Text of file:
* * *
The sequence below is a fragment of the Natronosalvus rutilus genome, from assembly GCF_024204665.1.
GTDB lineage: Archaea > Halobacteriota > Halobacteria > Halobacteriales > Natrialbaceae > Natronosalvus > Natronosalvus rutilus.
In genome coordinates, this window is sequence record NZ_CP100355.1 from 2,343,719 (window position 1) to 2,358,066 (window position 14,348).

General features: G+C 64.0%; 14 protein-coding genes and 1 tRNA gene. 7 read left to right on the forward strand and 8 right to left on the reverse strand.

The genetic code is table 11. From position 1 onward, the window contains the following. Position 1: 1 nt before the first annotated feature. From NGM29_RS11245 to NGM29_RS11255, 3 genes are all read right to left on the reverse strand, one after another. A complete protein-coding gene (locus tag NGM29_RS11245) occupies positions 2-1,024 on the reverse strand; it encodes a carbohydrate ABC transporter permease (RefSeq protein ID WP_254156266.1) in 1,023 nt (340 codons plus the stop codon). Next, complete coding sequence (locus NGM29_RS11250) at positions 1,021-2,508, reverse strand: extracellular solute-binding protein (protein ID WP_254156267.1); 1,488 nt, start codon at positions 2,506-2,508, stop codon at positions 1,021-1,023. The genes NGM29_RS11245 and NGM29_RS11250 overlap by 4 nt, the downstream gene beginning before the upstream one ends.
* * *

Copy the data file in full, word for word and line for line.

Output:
The sequence below is a fragment of the Natronosalvus rutilus genome, from assembly GCF_024204665.1.
GTDB lineage: Archaea > Halobacteriota > Halobacteria > Halobacteriales > Natrialbaceae > Natronosalvus > Natronosalvus rutilus.
In genome coordinates, this window is sequence record NZ_CP100355.1 from 2,343,719 (window position 1) to 2,358,066 (window position 14,348).

General features: G+C 64.0%; 14 protein-coding genes and 1 tRNA gene. 7 read left to right on the forward strand and 8 right to left on the reverse strand.

The genetic code is table 11. From position 1 onward, the window contains the following. Position 1: 1 nt before the first annotated feature. From NGM29_RS11245 to NGM29_RS11255, 3 genes are all read right to left on the reverse strand, one after another. A complete protein-coding gene (locus tag NGM29_RS11245) occupies positions 2-1,024 on the reverse strand; it encodes a carbohydrate ABC transporter permease (RefSeq protein ID WP_254156266.1) in 1,023 nt (340 codons plus the stop codon). Next, complete coding sequence (locus NGM29_RS11250) at positions 1,021-2,508, reverse strand: extracellular solute-binding protein (protein ID WP_254156267.1); 1,488 nt, start codon at positions 2,506-2,508, stop codon at positions 1,021-1,023. The genes NGM29_RS11245 and NGM29_RS11250 overlap by 4 nt, the downstream gene beginning before the upstream one ends.